Children attempting amateur detecting in their neighbourhood is nothing new. But it’s a concept that remains fun.
The genre is perhaps most popular in literature, especially Enid Blyton’s classic works The Famous Five, The Secret Seven and The Five Find-Outers And Dog. These three volumes revolve around a group of friends who come together and somehow stumble upon a mystery, with every book.
It is the same concept that is presented in a new Australian series, The Inbestigators.
The main characters here, four 10-year-olds, detail their cases via vlogs, while doing something useful like making origami or eating cupcakes. It’s all very adorable.
The 10-part series kicks off with friends Ezra (Aston Droomer), Ava (Abby Bergman) and Kyle (Jamil Smyth-Secka) getting a new classmate, Maudie (Anna Cooke).
As it turns out, young Maudie is quite an observant child and is able to solve puzzles quickly. On her first day at school, she solves a mystery, saving Ezra from getting into big trouble with the headmaster.
The four of them then decide to start a detective agency, operating from Ezra’s parents’ guest house.
Together, they solve cute little mysteries that occur either at school or around their neighbourhood, like figuring out who stole one of their classmates’ school projects or why their neighbour’s parcels keep disappearing after delivery to her front door, or how Kyle could lose in a 100m race when he’s a champion in that category (yes, this is a legit mystery!).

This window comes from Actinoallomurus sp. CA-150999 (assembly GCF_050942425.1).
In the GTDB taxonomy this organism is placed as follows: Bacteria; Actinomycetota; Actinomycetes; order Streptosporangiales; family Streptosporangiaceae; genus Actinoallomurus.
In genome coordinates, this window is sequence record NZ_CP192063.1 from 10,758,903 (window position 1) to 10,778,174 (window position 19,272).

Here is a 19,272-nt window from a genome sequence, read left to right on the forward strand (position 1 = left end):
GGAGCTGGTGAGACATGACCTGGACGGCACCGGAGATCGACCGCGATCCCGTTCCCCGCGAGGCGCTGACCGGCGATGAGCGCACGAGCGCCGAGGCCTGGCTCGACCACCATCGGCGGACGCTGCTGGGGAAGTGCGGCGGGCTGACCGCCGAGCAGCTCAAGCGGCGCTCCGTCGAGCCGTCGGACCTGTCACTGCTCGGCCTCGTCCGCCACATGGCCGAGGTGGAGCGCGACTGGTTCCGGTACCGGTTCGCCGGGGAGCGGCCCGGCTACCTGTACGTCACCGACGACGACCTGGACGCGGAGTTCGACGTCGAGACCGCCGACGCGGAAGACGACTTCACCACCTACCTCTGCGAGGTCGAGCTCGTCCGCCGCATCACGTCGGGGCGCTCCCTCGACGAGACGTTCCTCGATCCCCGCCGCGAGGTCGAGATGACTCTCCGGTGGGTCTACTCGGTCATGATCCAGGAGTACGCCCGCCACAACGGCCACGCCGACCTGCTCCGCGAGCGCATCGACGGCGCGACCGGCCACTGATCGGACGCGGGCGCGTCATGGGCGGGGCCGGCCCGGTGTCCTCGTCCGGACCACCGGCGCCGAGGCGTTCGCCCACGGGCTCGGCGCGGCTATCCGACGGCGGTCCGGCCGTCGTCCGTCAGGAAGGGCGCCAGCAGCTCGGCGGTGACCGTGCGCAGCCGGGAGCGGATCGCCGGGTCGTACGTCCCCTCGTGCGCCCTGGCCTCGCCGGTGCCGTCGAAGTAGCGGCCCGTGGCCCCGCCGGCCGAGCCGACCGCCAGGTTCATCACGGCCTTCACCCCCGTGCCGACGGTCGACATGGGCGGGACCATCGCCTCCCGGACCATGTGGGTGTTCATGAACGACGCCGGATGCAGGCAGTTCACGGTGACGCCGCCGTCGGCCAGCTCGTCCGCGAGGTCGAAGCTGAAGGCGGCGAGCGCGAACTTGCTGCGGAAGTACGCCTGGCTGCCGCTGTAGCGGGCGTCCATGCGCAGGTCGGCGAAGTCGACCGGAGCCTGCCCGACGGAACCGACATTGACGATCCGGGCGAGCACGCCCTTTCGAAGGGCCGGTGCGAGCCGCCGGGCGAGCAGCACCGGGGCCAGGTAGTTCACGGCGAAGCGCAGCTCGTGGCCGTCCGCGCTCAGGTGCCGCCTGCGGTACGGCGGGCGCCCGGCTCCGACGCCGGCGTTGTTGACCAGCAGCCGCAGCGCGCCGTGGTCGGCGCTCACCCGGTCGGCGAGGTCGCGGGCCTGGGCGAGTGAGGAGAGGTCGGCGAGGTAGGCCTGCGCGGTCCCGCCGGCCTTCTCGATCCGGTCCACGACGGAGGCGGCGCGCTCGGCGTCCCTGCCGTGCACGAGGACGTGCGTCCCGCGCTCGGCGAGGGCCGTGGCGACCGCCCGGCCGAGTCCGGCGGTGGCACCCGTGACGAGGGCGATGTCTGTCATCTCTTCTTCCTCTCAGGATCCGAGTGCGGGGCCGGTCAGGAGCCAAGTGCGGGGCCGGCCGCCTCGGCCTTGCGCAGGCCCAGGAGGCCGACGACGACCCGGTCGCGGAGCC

Most of the time, it is Maudie who solves the mystery. But you know, everyone tries to help in their own way.
The Inbestigators writers know how to create a combination that works even when the kids’ personalities are quite stereotypical.
Maudie is a know-it-all, Ezra is a geek who’s into gadgets, Kyle is a jock who absolutely loves all kinds of sports and Ava is quite zany.
But at no point do we get irritated with them like we might be if the same personalities were planted on teenage roles. If anything, we are more swayed by their enthusiasm for anything and everything.
The Inbestigators is an entertaining watch and quite easy to get through as each episode has two cases within its 30-minute duration.
The cases aren’t that difficult to solve – you’d probably have figured it out before the 15 minutes are up. After all, the clues are highlighted as a way for young viewers to solve alongside the Inbestigators.
But, it must be said, that the set-up for each case is cleverly executed, that even adults can quickly get into it. The Case Of The Peculiar Pop Quiz, for example, revolves around a class working together to cheat at a pop quiz that has a shade of Agatha Christie’s Murder On The Orient Express.
The fast pace of the show also makes it easy to binge-watch the whole series in a weekend.
Like all TV shows for young children, there are life lessons inserted with every case.
One of the most memorable lessons revolve around Ezra’s sister (a delightful addition whenever she appears) who has to learn that being herself is the best way to get friends instead of pretending to be someone else just to be accepted.
Undoubtedly, in The Inbestigators the adults hardly have anything to do or say – we don’t even see any of the parents! – but the headmaster makes a number of appearances.
And just like the scenes between Ezra and his sister are entertaining, the scenes between Ezra and his headmaster are quite hilarious.
All in all, watch The Inbestigators with your children or as a lighter option after binge-watching darker shows like Mindhunter, Marcella, Unbelievable and Making A Murderer.
The Inbestigators is available on Netflix.
'The Inbestigators' gets you binge-watching in a fun way.
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